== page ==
The grant writing and submission process is very much like the research process, e.g., "a meandering slow and fast, exciting and dull, frustrating and rewarding process over time and mostly in collaboration with colleagues”. The discussion of research grants can in no way can be handled sufficiently in a blog post, workshops, books or through human to human conversations. You only learn through experiencing it.
There is having a research project idea, there is effectively communicating that idea and there is receiving money to execute that idea. In the first year as an Assistant Professor, I was utterly blown away by the amount of time, brain-clock-cycles and knowledge about grant writing needed to just complete a proposal - let alone be awarded the funding. A flurry of questions swirled in my brain: How do I write a project summary or project description? What is appropriate to include in the project budget? Why do I need to justify the budget in the facilities, equipment and other resources document? Is there a template for the biographical sketch? Can I see samples of biographical sketches, project summary and project description? Can I even do this? Who can mentor and guide me? I am just not prepared to do this. Why didn’t I learn these skills in graduate school or through my postdoctoral position? Was I just not paying attention?
First, breathe deeply.
Second, continue reading.
I will speak on the National Science Foundation (NSF) funding stream given my familiarity with this government agency as a grant writer, grant awardee and proposal review panelist. NSF is divided into a number of directorates (or discipline-specific funding units), where computing falls into the Computer and Information Science and Engineering (CISE). CISE has 4 divisions: Advanced Cyberinfrastructure (ACI), Computing & Communication Foundations (CCF), Computer and Network Systems (CNS) and Information and Intelligent Systems (IIS). Each division manages grant competitions and funded awards through program directors and officers.
For most grant writers, you are answering a call-for-proposal (CFP) solicitation. Now, I find NSF CFPs to be a cryptic read with some informative content. The General Information provides the list of program officers assigned to the proposal competition - a great point-of-contact to filter your proposal ideas to gauge the appropriateness of your proposal to the CFP. The Proposal Preparation and Submission Instructions tells you if a letter of intent and/or primary proposal is required aside from the full proposal and the associated deadlines. The Introduction and Program Description sections are intended to provide potential proposers’ insight into what NSF is aiming to address. The remaining of the CFP is all about process - award & eligibility information, proposal preparation and submission instructions, review procedures and award administration information. In total, an NSF CFP is about 10 pages with very small print and large side margins.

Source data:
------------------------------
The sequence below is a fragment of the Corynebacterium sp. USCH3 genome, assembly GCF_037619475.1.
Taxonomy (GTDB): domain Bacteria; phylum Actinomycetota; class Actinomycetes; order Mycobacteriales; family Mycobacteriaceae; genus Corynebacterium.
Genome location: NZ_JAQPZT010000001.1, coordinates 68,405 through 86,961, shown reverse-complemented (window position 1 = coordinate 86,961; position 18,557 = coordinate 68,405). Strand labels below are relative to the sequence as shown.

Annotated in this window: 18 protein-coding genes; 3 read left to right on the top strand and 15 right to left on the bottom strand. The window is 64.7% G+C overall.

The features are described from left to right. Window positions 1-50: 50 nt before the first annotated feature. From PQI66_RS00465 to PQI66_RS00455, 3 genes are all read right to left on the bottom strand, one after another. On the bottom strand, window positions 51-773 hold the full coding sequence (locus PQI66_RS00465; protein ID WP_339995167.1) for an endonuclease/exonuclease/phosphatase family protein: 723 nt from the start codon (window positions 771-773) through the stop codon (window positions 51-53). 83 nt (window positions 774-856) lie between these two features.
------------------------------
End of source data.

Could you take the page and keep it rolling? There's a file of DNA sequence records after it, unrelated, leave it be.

IMHO, the grant writing process is akin to cooking. A recipe is really just a guideline, a suggestion of how to make food taste great (to the recipe creator). You have a recipe. Most people follow most of the cooking instructions. Most people use most of the ingredients.
1 very good to excellent idea
Up to 4 coPIs
1-page project summary
Up to a 15-page project description
list of cited references
Up to 5 PI and coPI biographical sketches
1 data management plan
1 budget document for project duration
1 budget justification
1 facilities, equipment and other document
(X) other personnel (post doctoral scholars, graduate students, undergraduate students, etc.)
Regardless of if you are responding to an CFP or submitting an unsolicited proposal, successful research grants are about having the right people, addressing a timely problem and effectively executing a reasonable implementation plan within the funding timeframe. Start with talking to colleagues within and outside your discipline. People are so creative and discuss some very good approaches to open research problems. The plan can only be achieved when motivated, commonly goal-focused people decide to devise and then implement the plan. Does this sound difficult? Well, yes it is. The people-problem-plan triad is crucial to manage.
The overall intent of the grant proposal is to supply clear and sustainable outcomes for your technical community while responding to this discipline’s science needs outlined by the NSF’s CFP and/or mission. The project summary has 3 parts: overview (mission and vision), intellectual merit (contributions) and broader impacts (sustainability). The project description is an expanded version of the project summary with a background, related work, research plan, tentative project timeline, evaluation & assessment, and qualifications of the research team. The budget, budget justification, data management plan and facilities, equipment and other documents are dictated by the NSF CFP, research team, project goals & outcomes. Check out the grant proposal components given in the figure at the top of the article. Consider incorporating them...